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“My situation was nothing compared to some of the people I saw who couldn’t be defended as I was,” Rousso said on Twitter.
Henry Rousso, a French historian and a prominent scholar on the Holocaust, said he was detained for more than 10 hours by federal border agents at a Houston airport and was almost deported for being an “illegal” immigrant before his lawyers and an official at the school he was visiting intervened on his behalf.
“I have been detained 10 hours at Houston International Airport about to be deported. The officer who arrested me was ‘inexperienced’,” Henry Rousso wrote on Twitter Saturday.
Rousso has given dozens of speeches over the years at several prominent U.S. universities as well as the Holocaust Memorial Museum in Washington, D.C., and was a visiting professor at Texas A&M in 2007, according to his online profile.
“On the other side of the Atlantic, one now has to face complete arbitrariness and incompetence,” Rousso told the Huffington Post Sunday, adding that “the United States aren’t quite the United States anymore.”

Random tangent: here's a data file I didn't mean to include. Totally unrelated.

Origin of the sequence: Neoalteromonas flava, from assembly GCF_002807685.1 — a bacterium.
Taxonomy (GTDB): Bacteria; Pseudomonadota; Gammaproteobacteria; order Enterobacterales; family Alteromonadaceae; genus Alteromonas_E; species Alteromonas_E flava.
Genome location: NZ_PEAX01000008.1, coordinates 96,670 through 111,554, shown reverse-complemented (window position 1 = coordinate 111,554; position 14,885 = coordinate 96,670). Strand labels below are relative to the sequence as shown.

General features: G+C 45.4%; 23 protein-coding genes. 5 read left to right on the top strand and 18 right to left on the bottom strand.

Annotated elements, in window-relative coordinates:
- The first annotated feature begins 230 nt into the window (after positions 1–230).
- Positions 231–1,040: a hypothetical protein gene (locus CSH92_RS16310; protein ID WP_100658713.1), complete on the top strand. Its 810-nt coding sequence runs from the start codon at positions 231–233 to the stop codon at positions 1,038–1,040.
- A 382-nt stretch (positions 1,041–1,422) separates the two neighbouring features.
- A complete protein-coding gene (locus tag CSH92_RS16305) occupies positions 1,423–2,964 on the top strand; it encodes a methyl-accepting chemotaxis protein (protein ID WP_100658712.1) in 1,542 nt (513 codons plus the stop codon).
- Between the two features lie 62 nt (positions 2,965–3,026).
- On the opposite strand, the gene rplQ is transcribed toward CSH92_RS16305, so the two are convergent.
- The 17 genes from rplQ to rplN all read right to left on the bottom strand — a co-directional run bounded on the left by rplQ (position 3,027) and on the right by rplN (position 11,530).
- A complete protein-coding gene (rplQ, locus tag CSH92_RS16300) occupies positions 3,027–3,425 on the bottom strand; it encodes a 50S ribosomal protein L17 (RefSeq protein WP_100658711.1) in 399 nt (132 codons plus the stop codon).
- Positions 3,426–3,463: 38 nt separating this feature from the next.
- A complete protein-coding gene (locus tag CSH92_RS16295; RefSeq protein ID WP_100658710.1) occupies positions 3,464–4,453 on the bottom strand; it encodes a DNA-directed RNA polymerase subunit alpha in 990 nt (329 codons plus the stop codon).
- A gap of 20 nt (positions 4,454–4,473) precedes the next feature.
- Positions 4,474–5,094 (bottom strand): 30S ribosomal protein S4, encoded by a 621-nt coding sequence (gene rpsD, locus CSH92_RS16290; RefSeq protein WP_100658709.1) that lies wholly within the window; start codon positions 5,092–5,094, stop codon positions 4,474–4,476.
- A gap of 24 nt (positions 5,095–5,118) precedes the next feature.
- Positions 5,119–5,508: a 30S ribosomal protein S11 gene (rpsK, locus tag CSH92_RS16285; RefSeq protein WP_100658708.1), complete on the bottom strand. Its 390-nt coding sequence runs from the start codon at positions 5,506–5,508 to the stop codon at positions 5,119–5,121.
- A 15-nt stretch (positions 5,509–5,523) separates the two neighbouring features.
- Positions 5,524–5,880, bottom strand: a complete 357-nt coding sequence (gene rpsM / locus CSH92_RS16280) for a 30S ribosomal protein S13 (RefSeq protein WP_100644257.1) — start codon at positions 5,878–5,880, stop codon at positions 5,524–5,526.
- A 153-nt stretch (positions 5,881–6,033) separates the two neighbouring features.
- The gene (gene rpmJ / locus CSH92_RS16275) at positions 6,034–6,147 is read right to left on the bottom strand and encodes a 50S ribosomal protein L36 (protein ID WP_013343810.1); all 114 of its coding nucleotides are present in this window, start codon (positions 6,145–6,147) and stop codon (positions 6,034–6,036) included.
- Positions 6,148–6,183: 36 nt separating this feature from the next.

He told the online outlet that he was interrogated by border officials after they were not satisfied by his tourist visa or the invitation from Texas A&M University. He was subjected to a formal questioning which included his taking an oath and giving fingerprints as well as a standard body search to which he objected.
There were “questions about my father, my mother, my family situation, with the same questions asked dozens of times: who employs me, where I live et cetera,” Rousso was quoted as saying in the Huffington Post article.
He was then told that his paperwork was not in order and that he would be put on a plane back to Paris 20 hours later. However, he was asked if he wanted to contact his embassy and he said yes.
He was able to get in touch with lawyers as well as the head of the university he was visiting who managed to convince the federal airport agents to let him enter the United States.
As they let him through, the police said that the official who stopped him was “inexperienced” and was unaware that activities connected to teaching and research could be carried out with an ordinary tourist visa.
“My situation was nothing compared to some of the people I saw who couldn’t be defended as I was,” Rousso said on Twitter, thanking the people who supported him. The Jewish-French scholar speculated that the officer was suspicious of him because he was born in Egypt.
The news comes just weeks after President Donald Trump’s travel ban on visitors from seven Muslim-majority countries — which did not include Egypt — was suspended by a federal judge following major protests against what many called a “Muslim ban.”
Related video added by Juan Cole: